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Summary: What does it mean to be a man/ woman after God’s own heart? How would we know if we have the qualities that would make God say that about us?

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OPEN: With Super Bowl Sunday just a week away, I thought I’d share one of my favorite football stories:

The coach at Auburn University - Shug Jordan - had asked his former Linebacker Mike Kollin if he would help his alma mater do some recruiting.

Mike said, “Sure, coach. What kind of player are you looking for?”

The coach said, “Well Mike, you know there’s that fellow, you knock him down, he just stays down?”

Mike said, “We don’t want him, do we, coach?”

“No, that’s right. Then there’s that fellow, you knock him down and he gets up, you knock him down again and he stays down.”

Mike said, “We don’t want him either do we coach?”

Coach said, “No, but Mike, there’s a fellow, you knock him down, he gets up. Knock him down, he gets up. Knock him down, he gets up. Knock him down, he gets up.”

Mike said, “That’s the guy we want isn’t it, coach?”

The coach answered, “No, Mike, we don’t want him either. I want you to find the guy who’s knocking everybody down. That’s the guy we want.”

APPLY: Thru out Scripture we find God selecting men and women for His service would not have been obvious choices:

Moses stuttered.

Jacob lied.

Timothy had ulcers.

Abraham was too old.

Naomi was a widow.

John was self-righteous.

Peter was a braggart

Jonah ran from God.

Miriam was a bigot and a gossip.

Thomas doubted.

Martha was a worrywart.

THESE were not the kind of people you and I would have expected God to pick for His purposes. But, then, Scripture tells us that God does that alot … and He did it deliberately.

1 Corinthians 1:27-29 tells us

“…God chose the foolish things of the world to shame the wise; God chose the weak things of the world to shame the strong. He chose the lowly things of this world and the despised things— and the things that are not— to nullify the things that are, so that no one may boast before him.”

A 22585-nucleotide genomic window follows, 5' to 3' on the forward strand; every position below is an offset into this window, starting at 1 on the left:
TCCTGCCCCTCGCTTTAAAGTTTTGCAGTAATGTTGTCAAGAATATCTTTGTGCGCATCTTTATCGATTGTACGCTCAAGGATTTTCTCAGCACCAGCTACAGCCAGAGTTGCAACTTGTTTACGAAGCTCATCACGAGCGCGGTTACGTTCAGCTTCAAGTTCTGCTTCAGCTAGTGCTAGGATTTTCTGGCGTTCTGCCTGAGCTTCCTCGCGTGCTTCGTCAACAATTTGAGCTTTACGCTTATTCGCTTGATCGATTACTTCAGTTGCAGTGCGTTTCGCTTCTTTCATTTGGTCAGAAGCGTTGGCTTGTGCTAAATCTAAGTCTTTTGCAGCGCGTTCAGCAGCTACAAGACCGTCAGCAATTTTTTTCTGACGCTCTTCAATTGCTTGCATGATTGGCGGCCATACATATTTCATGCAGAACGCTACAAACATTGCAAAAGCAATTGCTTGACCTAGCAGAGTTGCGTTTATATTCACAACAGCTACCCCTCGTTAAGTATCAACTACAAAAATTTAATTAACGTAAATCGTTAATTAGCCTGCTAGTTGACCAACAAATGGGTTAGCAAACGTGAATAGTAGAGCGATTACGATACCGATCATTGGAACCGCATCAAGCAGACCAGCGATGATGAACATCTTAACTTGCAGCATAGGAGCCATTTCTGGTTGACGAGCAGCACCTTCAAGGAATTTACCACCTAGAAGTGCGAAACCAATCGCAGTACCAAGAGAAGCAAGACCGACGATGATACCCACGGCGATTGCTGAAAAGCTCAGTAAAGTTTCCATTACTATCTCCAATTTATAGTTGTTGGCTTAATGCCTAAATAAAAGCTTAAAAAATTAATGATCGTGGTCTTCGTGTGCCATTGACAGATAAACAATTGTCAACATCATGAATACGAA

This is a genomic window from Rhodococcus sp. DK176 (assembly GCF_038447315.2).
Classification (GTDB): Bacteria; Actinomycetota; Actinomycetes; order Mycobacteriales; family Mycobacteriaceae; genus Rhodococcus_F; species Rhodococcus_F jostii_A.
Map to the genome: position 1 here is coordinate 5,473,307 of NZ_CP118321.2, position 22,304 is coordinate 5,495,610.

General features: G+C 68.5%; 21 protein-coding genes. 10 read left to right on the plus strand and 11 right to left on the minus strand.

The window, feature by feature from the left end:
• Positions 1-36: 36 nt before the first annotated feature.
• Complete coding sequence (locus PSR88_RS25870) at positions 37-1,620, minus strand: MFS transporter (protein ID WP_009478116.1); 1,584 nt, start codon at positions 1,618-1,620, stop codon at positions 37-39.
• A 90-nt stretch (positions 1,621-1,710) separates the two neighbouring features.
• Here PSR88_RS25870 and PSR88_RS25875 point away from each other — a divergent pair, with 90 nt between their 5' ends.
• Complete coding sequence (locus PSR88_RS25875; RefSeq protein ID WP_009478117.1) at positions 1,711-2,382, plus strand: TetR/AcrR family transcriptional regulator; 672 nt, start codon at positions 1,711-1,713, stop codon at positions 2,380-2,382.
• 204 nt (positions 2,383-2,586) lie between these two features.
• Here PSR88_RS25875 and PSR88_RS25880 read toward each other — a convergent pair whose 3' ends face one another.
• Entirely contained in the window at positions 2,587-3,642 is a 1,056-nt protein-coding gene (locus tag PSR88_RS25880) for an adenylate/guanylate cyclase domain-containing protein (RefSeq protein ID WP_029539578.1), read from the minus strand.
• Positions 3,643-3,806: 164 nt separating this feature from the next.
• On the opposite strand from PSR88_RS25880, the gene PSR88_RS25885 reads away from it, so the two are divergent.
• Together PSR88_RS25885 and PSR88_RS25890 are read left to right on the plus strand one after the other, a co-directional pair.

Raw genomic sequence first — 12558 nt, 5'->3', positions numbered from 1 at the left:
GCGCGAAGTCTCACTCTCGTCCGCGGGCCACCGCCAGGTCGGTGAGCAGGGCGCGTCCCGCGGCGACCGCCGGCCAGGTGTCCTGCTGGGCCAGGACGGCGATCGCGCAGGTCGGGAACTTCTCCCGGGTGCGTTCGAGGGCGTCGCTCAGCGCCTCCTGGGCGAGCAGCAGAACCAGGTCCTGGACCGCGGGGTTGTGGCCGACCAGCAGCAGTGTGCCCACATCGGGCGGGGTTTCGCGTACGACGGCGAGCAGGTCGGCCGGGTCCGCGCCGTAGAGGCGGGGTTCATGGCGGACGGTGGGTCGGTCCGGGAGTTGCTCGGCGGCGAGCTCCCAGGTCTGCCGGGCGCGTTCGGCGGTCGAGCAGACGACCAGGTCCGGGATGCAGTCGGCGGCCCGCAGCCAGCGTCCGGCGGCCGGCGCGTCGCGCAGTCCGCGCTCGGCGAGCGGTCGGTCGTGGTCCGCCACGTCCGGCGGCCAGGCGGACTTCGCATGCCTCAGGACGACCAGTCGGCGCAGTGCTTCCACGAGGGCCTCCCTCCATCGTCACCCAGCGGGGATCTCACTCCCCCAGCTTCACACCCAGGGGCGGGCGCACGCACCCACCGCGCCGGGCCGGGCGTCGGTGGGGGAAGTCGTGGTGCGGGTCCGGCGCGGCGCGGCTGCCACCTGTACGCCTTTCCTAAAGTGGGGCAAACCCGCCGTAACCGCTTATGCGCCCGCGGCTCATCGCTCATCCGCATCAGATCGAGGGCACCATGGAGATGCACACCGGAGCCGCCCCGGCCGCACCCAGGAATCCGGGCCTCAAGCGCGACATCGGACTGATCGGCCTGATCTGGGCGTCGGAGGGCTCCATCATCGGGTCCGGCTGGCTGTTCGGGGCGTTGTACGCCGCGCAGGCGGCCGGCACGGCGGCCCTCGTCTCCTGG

God deliberately chooses people that you and I might overlook.

I. And here in I Samuel 16 we find God doing it again.

You see, God had a problem… He needed to find a replacement for King Saul.

BUT, why replace Saul? I mean Saul didn’t seem like such a bad person to have as King. He was handsome, athletic, tall (taller than anyone else in Israel), and initially Saul showed a fair amount of wisdom and humility as the ruler of Israel.

And he was very popular… even Samuel liked him

“The LORD said to Samuel, ‘How long will you mourn for Saul, since I have rejected him as king over Israel? …’” 1 Samuel 16:1

Everybody seemed to like Saul. Everybody was impressed with him. Everyone, except God. God had a problem with Saul.

God’s problem with Saul problem was that when Saul was faced with tough decisions, when he was faced with hard choices - and HE KNEW what God’s will was, HE KNEW what God wanted him to do - Saul simply didn’t do what God what wanted done.

For example: turn to I Samuel 13:5-14

The Philistines assembled to fight Israel, with three thousand chariots, six thousand charioteers, and soldiers as numerous as the sand on the seashore. They went up and camped at Micmash, east of Beth Aven.


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Jesse Bingaman

commented on Apr 11, 2014

This is a great message. It really made me take a look at my own life. Really enjoyed your thoughts. Thanks for sharing it.

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